Loading...
Done
A woman combs her hair at the Huangluo Village of the Yao ethnic group in Guilin, south China's Guangxi Zhuang Autonomous Region, July 15, 2012. (Photo by Lu Boan/Xinhua)

“The Yao nationality is a government classification for various minorities in China. They form one of the 55 ethnic minority groups officially recognized by the People's Republic of China, where they reside in the mountainous terrain of the southwest and south”. – Wikipedia

Photo: A woman combs her hair at the Huangluo Village of the Yao ethnic group in Guilin, south China's Guangxi Zhuang Autonomous Region, July 15, 2012. The Huangluo Village of the Yao ethnic group locates at the Longji Terraces in Heping Town of Longsheng County in Guilin. Women here have the tradition of keeping long hair. They believe that long hair brings good luck and fortune. The average length of hair of 180 women in the village is 1.7 meters. (Photo by Lu Boan/Xinhua)
Details
07 Mar 2015 08:33:00
A cat with a “stegosaurus spine” design cut into its fur is seen next to a dog at a pet shop, in Tainan, Taiwan June 19, 2016. Lee Mei-chen, Taiwanese hairdresser turned pet groomer, shaves paw prints, lion faces and characters from Japanese brand Hello Kitty on to animal backs. The teddy bear design is one of the most complex in the furry repertoire. Ou Shih-jou, owner of the salon where Lee works in southern Taiwan, said the quirky pet patterns came from owners wanting something different to the normal summer shave, with designs determined by the natural assets of the pets. (Photo by Tyrone Siu/Reuters)

A cat with a “stegosaurus spine” design cut into its fur is seen next to a dog at a pet shop, in Tainan, Taiwan June 19, 2016. Lee Mei-chen, Taiwanese hairdresser turned pet groomer, shaves paw prints, lion faces and characters from Japanese brand Hello Kitty on to animal backs. The teddy bear design is one of the most complex in the furry repertoire. Photo by Tyrone Siu/Reuters)
Details
23 Jun 2016 12:30:00
Palestinian barber Ramadan Odwan styles and straightens the hair of a customer with fire at his salon in Rafah, in the southern Gaza Strip February 2, 2017. In Ramadan Odwan's barbershop in Gaza, hair isn't just blow-dried, it's blowtorch-dried. “People have gone crazy about it, many people are curious to go through the experience and they are not afraid”, he told Reuters. “People here love adventures”. Odwan, 37, is not the first stylist in the world to use flame to straighten hair, but his craft is unique in the Gaza Strip. In his salon in the southern Gaza town of Rafah, Odwan applied what he described as a protective liquid coating to a customer's hair – he declined to disclose its contents – before aiming for the head and pressing the button on a small blowtorch. “I control how long I apply fire, I keep it on and off for 10 seconds or 15 seconds. It is completely safe and I have not encountered any accident since I started it two months ago”, Odwan added. Odwan charges 20 shekels ($5.20) for a haircut and fire-straightening. A barber for the past 18 years, he said part of the reason he uses the technique is to show that Palestinian barbers are as “professional as those out there around the world”. (Photo by Ibraheem Abu Mustafa/Reuters)

Palestinian barber Ramadan Odwan styles and straightens the hair of a customer with fire at his salon in Rafah, in the southern Gaza Strip February 2, 2017. In Ramadan Odwan's barbershop in Gaza, hair isn't just blow-dried, it's blowtorch-dried. “People have gone crazy about it, many people are curious to go through the experience and they are not afraid”, he told Reuters. “People here love adventures”. (Photo by Ibraheem Abu Mustafa/Reuters)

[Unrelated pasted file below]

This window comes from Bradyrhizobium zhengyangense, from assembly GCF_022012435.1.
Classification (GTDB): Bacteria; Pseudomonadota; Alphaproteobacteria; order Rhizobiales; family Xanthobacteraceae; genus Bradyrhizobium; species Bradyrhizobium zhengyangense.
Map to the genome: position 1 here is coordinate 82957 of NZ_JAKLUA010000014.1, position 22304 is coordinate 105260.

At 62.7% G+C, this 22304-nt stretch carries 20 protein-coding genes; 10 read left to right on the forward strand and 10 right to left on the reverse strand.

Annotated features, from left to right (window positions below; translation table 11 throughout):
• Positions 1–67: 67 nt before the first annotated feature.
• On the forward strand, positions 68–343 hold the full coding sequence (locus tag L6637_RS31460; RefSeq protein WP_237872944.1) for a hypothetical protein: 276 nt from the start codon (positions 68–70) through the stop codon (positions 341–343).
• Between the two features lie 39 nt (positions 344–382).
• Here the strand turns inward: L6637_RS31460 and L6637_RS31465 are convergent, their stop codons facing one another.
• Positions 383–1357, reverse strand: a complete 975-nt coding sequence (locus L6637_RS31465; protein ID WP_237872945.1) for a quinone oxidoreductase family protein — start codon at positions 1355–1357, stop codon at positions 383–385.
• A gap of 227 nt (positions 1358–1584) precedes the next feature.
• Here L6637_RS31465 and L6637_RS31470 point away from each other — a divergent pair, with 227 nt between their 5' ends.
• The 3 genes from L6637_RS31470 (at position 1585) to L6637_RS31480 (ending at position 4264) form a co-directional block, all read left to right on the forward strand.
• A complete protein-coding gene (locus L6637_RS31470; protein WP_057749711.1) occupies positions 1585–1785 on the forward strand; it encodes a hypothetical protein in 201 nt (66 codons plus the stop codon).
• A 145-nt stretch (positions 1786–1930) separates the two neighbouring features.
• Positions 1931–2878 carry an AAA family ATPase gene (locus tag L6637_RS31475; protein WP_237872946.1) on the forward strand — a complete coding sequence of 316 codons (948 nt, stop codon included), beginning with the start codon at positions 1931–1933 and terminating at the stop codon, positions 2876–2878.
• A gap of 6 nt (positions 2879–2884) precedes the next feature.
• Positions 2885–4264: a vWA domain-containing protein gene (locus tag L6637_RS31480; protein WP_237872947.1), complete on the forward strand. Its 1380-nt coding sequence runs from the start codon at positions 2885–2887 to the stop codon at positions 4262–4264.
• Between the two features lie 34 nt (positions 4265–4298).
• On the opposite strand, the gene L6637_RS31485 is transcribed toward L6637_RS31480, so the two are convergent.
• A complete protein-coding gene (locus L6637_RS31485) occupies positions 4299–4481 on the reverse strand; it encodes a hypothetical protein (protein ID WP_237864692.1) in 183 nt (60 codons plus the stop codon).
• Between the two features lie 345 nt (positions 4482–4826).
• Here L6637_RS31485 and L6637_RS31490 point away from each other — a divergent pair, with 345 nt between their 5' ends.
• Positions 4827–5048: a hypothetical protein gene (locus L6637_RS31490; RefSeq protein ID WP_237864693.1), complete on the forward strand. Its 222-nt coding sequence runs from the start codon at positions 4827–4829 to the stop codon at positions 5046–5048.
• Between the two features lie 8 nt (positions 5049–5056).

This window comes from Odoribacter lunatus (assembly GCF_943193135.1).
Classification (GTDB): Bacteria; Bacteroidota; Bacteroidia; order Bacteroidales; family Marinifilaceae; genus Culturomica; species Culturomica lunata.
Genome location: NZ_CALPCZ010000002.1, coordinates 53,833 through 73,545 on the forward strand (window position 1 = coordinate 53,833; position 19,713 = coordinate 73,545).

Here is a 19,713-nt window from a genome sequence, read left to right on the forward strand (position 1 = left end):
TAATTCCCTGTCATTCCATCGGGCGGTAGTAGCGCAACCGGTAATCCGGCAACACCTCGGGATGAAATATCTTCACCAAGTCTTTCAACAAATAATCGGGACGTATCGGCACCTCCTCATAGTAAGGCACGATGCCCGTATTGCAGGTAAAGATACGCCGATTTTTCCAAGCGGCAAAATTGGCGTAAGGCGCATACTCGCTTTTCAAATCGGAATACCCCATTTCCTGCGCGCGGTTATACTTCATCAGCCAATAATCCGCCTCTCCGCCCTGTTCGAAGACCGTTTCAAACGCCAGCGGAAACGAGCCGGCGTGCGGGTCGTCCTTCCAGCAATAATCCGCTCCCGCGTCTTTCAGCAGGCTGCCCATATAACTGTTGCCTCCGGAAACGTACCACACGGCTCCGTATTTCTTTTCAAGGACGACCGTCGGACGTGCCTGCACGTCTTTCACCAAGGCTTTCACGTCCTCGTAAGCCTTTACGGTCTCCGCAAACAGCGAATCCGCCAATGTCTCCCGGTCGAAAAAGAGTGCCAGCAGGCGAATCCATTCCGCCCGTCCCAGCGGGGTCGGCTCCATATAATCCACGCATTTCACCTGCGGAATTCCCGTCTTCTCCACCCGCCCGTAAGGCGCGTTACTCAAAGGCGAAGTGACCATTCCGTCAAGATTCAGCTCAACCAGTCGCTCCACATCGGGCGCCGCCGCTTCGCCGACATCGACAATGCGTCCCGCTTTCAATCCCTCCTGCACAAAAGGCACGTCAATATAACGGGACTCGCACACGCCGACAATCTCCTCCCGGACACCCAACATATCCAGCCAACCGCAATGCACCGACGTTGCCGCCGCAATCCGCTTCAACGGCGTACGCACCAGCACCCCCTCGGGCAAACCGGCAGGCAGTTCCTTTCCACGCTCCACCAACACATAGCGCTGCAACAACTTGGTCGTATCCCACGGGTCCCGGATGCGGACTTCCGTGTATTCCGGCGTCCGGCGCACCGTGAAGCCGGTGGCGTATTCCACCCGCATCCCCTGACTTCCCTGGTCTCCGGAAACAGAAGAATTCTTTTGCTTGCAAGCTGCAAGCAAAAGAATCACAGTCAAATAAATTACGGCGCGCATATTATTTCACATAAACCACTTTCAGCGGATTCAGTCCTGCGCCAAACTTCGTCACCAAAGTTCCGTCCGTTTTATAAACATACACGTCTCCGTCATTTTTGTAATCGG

Details
11 Feb 2017 00:05:00
Things Cut in Half

HalfPics is a Twitter feed pointing to things cut in half like a bowl of ramen, a Mini Cooper, and toothpaste. Their tagline: “Ever wonder what stuff looks like when it’s cut in half?” Yes. We previously posted about “Cut Food,” a photo series of foods cut neatly in half by food photographer Beth Galton and food stylist Charlotte Omnès.

See also:Things Cut in Half Part1
Details
09 Sep 2013 10:05:00
Foods Cut Into Cubes by Lernert & Sander

Dutch artists Lernert and Sander cut raw food into 98 perfect 2.5 x 2.5 x 2.5 cm cubes, creating a tantalizing geometric display. This viral photo was commissioned by Dutch newspaper de Volkskrant for their their food-themed documentary photography special.
Details
18 May 2015 11:14:00
A Model styled by a participant waits to be judged by the jury during the contest “Day style” of the OMC Hairworld World Cup on May 4, 2014 in Frankfurt am Main, Germany. (Photo by Thomas Lohnes/Getty Images)

A Model styled by a participant waits to be judged by the jury during the contest “Day style” of the OMC Hairworld World Cup on May 4, 2014 in Frankfurt am Main, Germany. (Photo by Thomas Lohnes/Getty Images)
Details
06 May 2014 09:19:00
Things Cut in Half

HalfPics is a Twitter feed pointing to things cut in half like a bowl of ramen, a Mini Cooper, and toothpaste. Their tagline: “Ever wonder what stuff looks like when it’s cut in half?” Yes. We previously posted about “Cut Food,” a photo series of foods cut neatly in half by food photographer Beth Galton and food stylist Charlotte Omnès.


See also:Things Cut in Half Part2
Details
07 Sep 2013 10:32:00
Seen in a long exposure nighttime photograph, a burned van rests in a lot while a wildfire glows on the horizon in Phelan, Calif., early Thursday, August 18, 2016 2016. (Photo by Noah Berger/AP Photo)

Seen in a long exposure nighttime photograph, a burned van rests in a lot while a wildfire glows on the horizon in Phelan, Calif., early Thursday, August 18, 2016 2016. (Photo by Noah Berger/AP Photo)
Details
20 Aug 2016 11:57:00